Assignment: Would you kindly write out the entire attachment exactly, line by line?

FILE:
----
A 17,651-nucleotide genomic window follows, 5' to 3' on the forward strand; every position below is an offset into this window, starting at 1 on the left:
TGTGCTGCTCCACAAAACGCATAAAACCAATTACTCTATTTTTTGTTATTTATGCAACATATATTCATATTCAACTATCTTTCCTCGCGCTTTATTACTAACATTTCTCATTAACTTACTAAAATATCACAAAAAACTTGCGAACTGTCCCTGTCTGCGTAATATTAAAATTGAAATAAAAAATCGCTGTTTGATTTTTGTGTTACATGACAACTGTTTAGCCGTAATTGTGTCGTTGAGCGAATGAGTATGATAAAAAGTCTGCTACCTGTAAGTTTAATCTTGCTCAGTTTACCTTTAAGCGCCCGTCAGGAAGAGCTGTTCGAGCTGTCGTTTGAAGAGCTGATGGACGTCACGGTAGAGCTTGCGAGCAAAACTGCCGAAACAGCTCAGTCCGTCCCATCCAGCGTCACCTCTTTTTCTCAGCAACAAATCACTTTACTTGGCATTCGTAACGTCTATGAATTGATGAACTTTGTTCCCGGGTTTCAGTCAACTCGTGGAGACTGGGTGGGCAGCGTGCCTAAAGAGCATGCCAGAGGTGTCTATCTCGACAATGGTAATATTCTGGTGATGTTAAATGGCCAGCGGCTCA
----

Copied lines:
A 17,651-nucleotide genomic window follows, 5' to 3' on the forward strand; every position below is an offset into this window, starting at 1 on the left:
TGTGCTGCTCCACAAAACGCATAAAACCAATTACTCTATTTTTTGTTATTTATGCAACATATATTCATATTCAACTATCTTTCCTCGCGCTTTATTACTAACATTTCTCATTAACTTACTAAAATATCACAAAAAACTTGCGAACTGTCCCTGTCTGCGTAATATTAAAATTGAAATAAAAAATCGCTGTTTGATTTTTGTGTTACATGACAACTGTTTAGCCGTAATTGTGTCGTTGAGCGAATGAGTATGATAAAAAGTCTGCTACCTGTAAGTTTAATCTTGCTCAGTTTACCTTTAAGCGCCCGTCAGGAAGAGCTGTTCGAGCTGTCGTTTGAAGAGCTGATGGACGTCACGGTAGAGCTTGCGAGCAAAACTGCCGAAACAGCTCAGTCCGTCCCATCCAGCGTCACCTCTTTTTCTCAGCAACAAATCACTTTACTTGGCATTCGTAACGTCTATGAATTGATGAACTTTGTTCCCGGGTTTCAGTCAACTCGTGGAGACTGGGTGGGCAGCGTGCCTAAAGAGCATGCCAGAGGTGTCTATCTCGACAATGGTAATATTCTGGTGATGTTAAATGGCCAGCGGCTCA